June 2015
Volume 56, Issue 7
Free
ARVO Annual Meeting Abstract  |   June 2015
Visual Acuity Loss in the Retrospective Natural History of the Progression of Atrophy Secondary to Stargardt Disease (ProgStar-1) Study
Author Affiliations & Notes
  • Beatriz E Munoz
    Ophthalmology, Johns Hopkins Wilmer Eye Inst, Baltimore, MD
  • Xiangrong Kong
    Ophthalmology, Johns Hopkins Wilmer Eye Inst, Baltimore, MD
    Epidemiology, Bloomberg School of Public Health, Baltimore, MD
  • Rupert Wolfgang Strauss
    Ophthalmology, Johns Hopkins Wilmer Eye Inst, Baltimore, MD
    Ophthalmology, Medical University Graz, Graz, Austria
  • Yulia Wolfson
    Ophthalmology, Johns Hopkins Wilmer Eye Inst, Baltimore, MD
  • Ann M Ervin
    Ophthalmology, Johns Hopkins Wilmer Eye Inst, Baltimore, MD
    Epidemiology, Bloomberg School of Public Health, Baltimore, MD
  • Sheila K West
    Ophthalmology, Johns Hopkins Wilmer Eye Inst, Baltimore, MD
  • Hendrik P Scholl
    Ophthalmology, Johns Hopkins Wilmer Eye Inst, Baltimore, MD
  • Footnotes
    Commercial Relationships Beatriz Munoz, None; Xiangrong Kong, None; Rupert Strauss, None; Yulia Wolfson, None; Ann Ervin, None; Sheila West, None; Hendrik Scholl, QLT (F), QLT Inc. (C), Sanofi-Fovea Pharmaceuticals (C), Vision Medicines Inc. (C)
  • Footnotes
    Support None
Investigative Ophthalmology & Visual Science June 2015, Vol.56, 2034. doi:
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      Beatriz E Munoz, Xiangrong Kong, Rupert Wolfgang Strauss, Yulia Wolfson, Ann M Ervin, Sheila K West, Hendrik P Scholl, ProgStar Study Group; Visual Acuity Loss in the Retrospective Natural History of the Progression of Atrophy Secondary to Stargardt Disease (ProgStar-1) Study. Invest. Ophthalmol. Vis. Sci. 2015;56(7 ):2034.

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      © ARVO (1962-2015); The Authors (2016-present)

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Abstract

Purpose: The multi-center ProgStar studies aim to characterize the natural history of Stargardt disease in order to develop new outcome measures to test efficacy of forthcoming therapy trials. The objective of this presentation is to estimate the yearly rate of visual acuity (VA) loss in participants of the ProgStar-1 study.

Methods: Participants were enrolled at nine clinical sites in the Unites States and Europe. Their VA measures (best or presenting with correction) were obtained from retrospective review of medical records. VA measurements at the first visit were categorized into four groups according to WHO criteria: 1. no or mild visual impairment (VI): better or equal to 20/70; 2. moderate VI: 20/70-20/200; 3. severe VI: 20/200-20/400; 4. blindness: less than 20/400. VA values were converted to LogMAR scale, and linear mixed effects models were used to assess the average rate of VA loss.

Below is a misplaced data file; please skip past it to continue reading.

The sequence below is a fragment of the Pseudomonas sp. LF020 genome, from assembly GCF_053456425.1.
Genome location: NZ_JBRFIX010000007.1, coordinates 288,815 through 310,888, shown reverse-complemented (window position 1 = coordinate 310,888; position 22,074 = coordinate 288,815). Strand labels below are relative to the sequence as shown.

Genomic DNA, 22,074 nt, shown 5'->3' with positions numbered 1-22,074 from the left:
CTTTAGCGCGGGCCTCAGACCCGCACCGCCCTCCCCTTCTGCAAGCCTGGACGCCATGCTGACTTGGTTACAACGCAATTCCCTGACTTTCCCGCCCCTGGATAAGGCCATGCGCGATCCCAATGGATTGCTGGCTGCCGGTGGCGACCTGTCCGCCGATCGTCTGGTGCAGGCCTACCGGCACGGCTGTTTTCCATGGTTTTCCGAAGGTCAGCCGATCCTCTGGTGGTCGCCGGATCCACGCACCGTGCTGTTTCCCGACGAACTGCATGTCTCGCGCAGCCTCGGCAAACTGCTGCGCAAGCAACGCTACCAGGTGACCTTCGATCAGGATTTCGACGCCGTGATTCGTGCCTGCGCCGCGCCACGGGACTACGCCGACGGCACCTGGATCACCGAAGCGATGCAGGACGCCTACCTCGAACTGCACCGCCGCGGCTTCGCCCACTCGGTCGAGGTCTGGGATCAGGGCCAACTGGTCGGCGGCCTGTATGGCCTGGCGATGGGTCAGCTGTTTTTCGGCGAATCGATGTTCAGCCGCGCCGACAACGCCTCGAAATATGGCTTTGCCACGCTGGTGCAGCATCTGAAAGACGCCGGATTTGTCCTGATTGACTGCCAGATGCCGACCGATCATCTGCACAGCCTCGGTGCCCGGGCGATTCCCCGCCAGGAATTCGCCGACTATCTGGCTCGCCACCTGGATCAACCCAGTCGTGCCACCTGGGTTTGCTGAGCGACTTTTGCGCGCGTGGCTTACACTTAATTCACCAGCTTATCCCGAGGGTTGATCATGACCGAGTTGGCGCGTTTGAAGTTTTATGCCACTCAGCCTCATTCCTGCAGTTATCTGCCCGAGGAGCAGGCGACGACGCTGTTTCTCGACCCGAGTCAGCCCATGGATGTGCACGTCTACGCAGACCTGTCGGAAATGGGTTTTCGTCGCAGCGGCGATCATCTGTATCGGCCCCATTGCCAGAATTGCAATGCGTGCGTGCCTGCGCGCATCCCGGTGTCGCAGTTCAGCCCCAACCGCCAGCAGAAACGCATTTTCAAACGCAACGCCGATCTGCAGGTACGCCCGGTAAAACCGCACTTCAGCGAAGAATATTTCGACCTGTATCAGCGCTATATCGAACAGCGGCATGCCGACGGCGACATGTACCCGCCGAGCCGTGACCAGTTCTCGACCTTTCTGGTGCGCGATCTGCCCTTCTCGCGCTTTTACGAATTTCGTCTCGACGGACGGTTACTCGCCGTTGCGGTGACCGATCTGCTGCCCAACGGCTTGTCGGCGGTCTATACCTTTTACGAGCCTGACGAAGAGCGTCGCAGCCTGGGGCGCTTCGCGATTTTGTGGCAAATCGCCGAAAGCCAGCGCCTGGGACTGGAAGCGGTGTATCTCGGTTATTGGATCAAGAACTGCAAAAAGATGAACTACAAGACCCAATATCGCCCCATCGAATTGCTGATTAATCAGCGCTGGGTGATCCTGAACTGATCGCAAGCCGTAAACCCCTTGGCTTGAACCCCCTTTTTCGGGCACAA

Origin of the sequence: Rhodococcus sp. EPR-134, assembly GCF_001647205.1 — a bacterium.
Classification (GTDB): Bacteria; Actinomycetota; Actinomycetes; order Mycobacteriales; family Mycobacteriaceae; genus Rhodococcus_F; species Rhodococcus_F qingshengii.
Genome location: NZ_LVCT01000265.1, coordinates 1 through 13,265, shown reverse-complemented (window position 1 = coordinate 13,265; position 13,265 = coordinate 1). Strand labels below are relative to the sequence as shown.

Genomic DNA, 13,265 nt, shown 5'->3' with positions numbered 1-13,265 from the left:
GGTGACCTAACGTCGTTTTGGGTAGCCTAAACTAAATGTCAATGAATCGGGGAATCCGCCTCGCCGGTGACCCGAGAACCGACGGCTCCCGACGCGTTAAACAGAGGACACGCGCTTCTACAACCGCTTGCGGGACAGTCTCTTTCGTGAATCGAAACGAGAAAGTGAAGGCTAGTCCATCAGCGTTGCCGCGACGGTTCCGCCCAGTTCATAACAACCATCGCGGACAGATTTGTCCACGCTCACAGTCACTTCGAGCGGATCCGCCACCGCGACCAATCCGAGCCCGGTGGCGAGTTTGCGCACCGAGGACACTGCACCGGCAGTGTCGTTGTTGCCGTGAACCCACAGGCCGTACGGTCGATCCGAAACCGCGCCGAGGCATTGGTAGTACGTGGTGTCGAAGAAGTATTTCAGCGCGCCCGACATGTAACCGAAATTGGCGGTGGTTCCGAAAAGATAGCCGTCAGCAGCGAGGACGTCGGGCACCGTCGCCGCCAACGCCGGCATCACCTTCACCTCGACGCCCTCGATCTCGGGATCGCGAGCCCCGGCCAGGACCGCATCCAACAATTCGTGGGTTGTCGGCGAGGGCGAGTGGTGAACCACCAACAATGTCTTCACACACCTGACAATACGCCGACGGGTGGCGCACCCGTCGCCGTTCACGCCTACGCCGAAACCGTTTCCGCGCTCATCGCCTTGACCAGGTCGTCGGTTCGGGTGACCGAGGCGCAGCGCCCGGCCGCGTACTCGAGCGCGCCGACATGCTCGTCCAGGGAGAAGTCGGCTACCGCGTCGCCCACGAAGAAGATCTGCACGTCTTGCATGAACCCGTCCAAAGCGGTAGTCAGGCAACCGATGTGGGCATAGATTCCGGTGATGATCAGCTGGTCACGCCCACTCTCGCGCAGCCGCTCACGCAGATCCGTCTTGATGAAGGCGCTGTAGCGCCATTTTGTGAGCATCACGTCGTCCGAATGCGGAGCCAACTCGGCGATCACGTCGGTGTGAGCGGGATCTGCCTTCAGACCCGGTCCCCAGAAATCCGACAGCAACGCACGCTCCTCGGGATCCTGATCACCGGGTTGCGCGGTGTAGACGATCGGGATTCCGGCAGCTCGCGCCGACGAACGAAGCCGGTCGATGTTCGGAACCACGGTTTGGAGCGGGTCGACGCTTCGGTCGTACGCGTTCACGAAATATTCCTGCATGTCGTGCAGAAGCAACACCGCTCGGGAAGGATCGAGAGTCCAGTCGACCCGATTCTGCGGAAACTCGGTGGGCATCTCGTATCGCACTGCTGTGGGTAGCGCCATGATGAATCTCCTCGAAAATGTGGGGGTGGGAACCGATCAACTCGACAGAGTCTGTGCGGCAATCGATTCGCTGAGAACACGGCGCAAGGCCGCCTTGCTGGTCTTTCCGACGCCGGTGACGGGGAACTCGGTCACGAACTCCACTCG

Results: VA of 286 study eyes of 150 molecularly confirmed Stargardt patients with available VA data were evaluated. The mean age at the baseline (first) visit was 32.1 years (SD 15.2). Median observation period was 2.7 years (range 1.1 to 8.6). Median visual acuity at baseline was 20/125 (range 20/500 to 20/16) both in right and left eyes, respectively. Overall the rate of VA loss was 0.036 (95% CI 0.022, 0.045) LogMar units per year in the right (n=205) and 0.033 (0.026, 0.045) per year in the left eye (n=211). In group 1, VA loss was 0.085 (95% CI 0.061, 0.109) in right (n=54) and 0.077 (0.051, 0.102) lines per year in left eyes (n=55); in group 2, the rate was 0.020 (0.009, 0.031) in right (n=70) and 0.022 (0.011, 0.035) units per year in left eyes (n=70); and in group 3 and 4 combined, the rate was -0.025 (-0.044, -0.005) in right (n=19)and -0.019 (-0.037, 0.000) units per year in left eyes (n=18).

Conclusions: Visual acuity measures showed only a small yearly decline (an overall estimated decline of 1/3 line per year) and are not suitable as primary outcome measures in clinical trials for Stargardt disease that aim to slow down disease progression. More sensitive measures are needed and will be evaluated in the ProgStar-studies.

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